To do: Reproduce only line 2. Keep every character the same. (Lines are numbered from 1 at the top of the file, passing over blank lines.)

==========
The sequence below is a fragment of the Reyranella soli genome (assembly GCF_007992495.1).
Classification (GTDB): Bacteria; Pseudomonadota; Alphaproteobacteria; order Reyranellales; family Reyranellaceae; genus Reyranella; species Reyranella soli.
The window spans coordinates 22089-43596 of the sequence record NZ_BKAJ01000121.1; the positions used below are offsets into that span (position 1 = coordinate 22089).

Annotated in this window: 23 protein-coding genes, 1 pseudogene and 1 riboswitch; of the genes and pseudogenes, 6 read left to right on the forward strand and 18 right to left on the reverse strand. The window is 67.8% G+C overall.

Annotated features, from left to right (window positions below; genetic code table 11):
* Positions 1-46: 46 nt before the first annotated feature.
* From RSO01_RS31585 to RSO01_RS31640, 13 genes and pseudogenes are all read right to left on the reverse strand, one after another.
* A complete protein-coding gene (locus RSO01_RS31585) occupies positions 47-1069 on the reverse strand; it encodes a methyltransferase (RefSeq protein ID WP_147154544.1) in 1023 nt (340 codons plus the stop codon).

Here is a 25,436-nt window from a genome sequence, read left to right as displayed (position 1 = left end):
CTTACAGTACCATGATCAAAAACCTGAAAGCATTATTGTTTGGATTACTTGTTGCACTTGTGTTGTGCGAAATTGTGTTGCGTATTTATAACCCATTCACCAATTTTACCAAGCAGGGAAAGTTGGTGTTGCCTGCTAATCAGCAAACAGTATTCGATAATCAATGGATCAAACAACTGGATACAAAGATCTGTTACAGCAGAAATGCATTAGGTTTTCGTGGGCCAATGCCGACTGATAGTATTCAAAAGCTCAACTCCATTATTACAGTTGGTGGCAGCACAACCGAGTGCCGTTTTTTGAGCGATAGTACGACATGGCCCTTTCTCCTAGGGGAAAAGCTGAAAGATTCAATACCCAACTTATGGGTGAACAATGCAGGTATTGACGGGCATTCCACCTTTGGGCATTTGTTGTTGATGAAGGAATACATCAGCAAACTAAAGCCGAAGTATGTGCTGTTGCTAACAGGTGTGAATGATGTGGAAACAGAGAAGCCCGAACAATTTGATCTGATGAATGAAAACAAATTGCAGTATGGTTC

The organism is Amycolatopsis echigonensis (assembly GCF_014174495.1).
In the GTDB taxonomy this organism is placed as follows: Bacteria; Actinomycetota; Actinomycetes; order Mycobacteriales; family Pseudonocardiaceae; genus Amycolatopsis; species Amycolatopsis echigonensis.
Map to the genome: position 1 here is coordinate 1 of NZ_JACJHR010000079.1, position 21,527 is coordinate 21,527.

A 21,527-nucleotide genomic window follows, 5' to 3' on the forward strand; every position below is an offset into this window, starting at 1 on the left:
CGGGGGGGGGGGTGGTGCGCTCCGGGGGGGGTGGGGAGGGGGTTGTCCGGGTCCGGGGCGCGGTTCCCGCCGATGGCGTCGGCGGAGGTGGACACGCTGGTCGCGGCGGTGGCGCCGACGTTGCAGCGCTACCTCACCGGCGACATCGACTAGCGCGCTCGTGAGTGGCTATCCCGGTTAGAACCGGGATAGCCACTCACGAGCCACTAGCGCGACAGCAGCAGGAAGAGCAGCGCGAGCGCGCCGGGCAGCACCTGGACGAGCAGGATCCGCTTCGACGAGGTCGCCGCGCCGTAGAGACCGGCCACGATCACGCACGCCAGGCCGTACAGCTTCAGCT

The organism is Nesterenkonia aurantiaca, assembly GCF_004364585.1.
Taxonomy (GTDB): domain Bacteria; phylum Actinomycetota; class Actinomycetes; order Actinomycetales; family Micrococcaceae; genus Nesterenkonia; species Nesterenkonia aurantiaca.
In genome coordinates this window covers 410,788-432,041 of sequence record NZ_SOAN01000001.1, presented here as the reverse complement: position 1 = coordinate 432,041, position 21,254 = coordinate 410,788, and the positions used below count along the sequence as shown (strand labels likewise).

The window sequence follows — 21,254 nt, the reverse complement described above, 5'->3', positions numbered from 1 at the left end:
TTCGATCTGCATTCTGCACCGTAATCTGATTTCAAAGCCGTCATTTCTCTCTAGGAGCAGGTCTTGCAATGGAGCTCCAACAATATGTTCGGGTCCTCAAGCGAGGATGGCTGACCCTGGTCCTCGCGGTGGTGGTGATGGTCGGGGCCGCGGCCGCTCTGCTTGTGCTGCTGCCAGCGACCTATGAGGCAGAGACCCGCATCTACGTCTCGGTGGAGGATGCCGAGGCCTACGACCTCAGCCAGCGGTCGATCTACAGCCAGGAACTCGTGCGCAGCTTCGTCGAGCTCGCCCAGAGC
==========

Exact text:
Classification (GTDB): Bacteria; Pseudomonadota; Alphaproteobacteria; order Reyranellales; family Reyranellaceae; genus Reyranella; species Reyranella soli.